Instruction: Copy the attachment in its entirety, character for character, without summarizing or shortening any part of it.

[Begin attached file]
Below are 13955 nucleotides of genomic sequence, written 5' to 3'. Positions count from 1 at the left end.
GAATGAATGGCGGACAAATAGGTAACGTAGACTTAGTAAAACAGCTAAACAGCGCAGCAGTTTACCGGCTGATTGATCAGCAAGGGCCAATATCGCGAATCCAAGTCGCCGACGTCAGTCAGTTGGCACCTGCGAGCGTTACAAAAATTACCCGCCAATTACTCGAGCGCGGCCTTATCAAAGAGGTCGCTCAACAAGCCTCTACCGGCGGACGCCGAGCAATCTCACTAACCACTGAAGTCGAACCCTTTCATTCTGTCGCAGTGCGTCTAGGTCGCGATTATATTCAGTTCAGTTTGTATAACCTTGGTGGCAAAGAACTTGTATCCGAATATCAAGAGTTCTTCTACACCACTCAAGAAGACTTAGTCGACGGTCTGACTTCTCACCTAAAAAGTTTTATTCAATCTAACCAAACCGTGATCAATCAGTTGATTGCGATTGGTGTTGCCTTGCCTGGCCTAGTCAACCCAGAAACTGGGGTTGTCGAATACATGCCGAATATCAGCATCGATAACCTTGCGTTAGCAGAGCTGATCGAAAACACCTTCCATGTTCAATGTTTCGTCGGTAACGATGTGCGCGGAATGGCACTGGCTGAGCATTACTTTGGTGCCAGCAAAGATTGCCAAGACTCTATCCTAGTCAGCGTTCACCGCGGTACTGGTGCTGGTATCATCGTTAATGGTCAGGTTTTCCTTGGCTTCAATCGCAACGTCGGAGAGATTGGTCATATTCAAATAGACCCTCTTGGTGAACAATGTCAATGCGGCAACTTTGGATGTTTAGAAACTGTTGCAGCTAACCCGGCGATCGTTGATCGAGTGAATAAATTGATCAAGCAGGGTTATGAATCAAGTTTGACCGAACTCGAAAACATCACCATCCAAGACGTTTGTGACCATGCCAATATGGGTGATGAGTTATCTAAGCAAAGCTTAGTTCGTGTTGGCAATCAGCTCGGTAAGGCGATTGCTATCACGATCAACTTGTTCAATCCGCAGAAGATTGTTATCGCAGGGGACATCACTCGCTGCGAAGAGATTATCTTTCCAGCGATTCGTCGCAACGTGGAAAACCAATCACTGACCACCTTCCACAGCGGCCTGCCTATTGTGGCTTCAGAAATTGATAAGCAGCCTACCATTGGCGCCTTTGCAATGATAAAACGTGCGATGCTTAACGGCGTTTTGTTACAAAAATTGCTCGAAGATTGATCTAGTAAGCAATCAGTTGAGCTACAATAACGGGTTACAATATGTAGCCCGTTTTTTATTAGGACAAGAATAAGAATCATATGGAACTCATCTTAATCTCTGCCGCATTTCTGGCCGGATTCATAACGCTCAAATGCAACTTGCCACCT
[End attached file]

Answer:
Below are 13955 nucleotides of genomic sequence, written 5' to 3'. Positions count from 1 at the left end.
GAATGAATGGCGGACAAATAGGTAACGTAGACTTAGTAAAACAGCTAAACAGCGCAGCAGTTTACCGGCTGATTGATCAGCAAGGGCCAATATCGCGAATCCAAGTCGCCGACGTCAGTCAGTTGGCACCTGCGAGCGTTACAAAAATTACCCGCCAATTACTCGAGCGCGGCCTTATCAAAGAGGTCGCTCAACAAGCCTCTACCGGCGGACGCCGAGCAATCTCACTAACCACTGAAGTCGAACCCTTTCATTCTGTCGCAGTGCGTCTAGGTCGCGATTATATTCAGTTCAGTTTGTATAACCTTGGTGGCAAAGAACTTGTATCCGAATATCAAGAGTTCTTCTACACCACTCAAGAAGACTTAGTCGACGGTCTGACTTCTCACCTAAAAAGTTTTATTCAATCTAACCAAACCGTGATCAATCAGTTGATTGCGATTGGTGTTGCCTTGCCTGGCCTAGTCAACCCAGAAACTGGGGTTGTCGAATACATGCCGAATATCAGCATCGATAACCTTGCGTTAGCAGAGCTGATCGAAAACACCTTCCATGTTCAATGTTTCGTCGGTAACGATGTGCGCGGAATGGCACTGGCTGAGCATTACTTTGGTGCCAGCAAAGATTGCCAAGACTCTATCCTAGTCAGCGTTCACCGCGGTACTGGTGCTGGTATCATCGTTAATGGTCAGGTTTTCCTTGGCTTCAATCGCAACGTCGGAGAGATTGGTCATATTCAAATAGACCCTCTTGGTGAACAATGTCAATGCGGCAACTTTGGATGTTTAGAAACTGTTGCAGCTAACCCGGCGATCGTTGATCGAGTGAATAAATTGATCAAGCAGGGTTATGAATCAAGTTTGACCGAACTCGAAAACATCACCATCCAAGACGTTTGTGACCATGCCAATATGGGTGATGAGTTATCTAAGCAAAGCTTAGTTCGTGTTGGCAATCAGCTCGGTAAGGCGATTGCTATCACGATCAACTTGTTCAATCCGCAGAAGATTGTTATCGCAGGGGACATCACTCGCTGCGAAGAGATTATCTTTCCAGCGATTCGTCGCAACGTGGAAAACCAATCACTGACCACCTTCCACAGCGGCCTGCCTATTGTGGCTTCAGAAATTGATAAGCAGCCTACCATTGGCGCCTTTGCAATGATAAAACGTGCGATGCTTAACGGCGTTTTGTTACAAAAATTGCTCGAAGATTGATCTAGTAAGCAATCAGTTGAGCTACAATAACGGGTTACAATATGTAGCCCGTTTTTTATTAGGACAAGAATAAGAATCATATGGAACTCATCTTAATCTCTGCCGCATTTCTGGCCGGATTCATAACGCTCAAATGCAACTTGCCACCT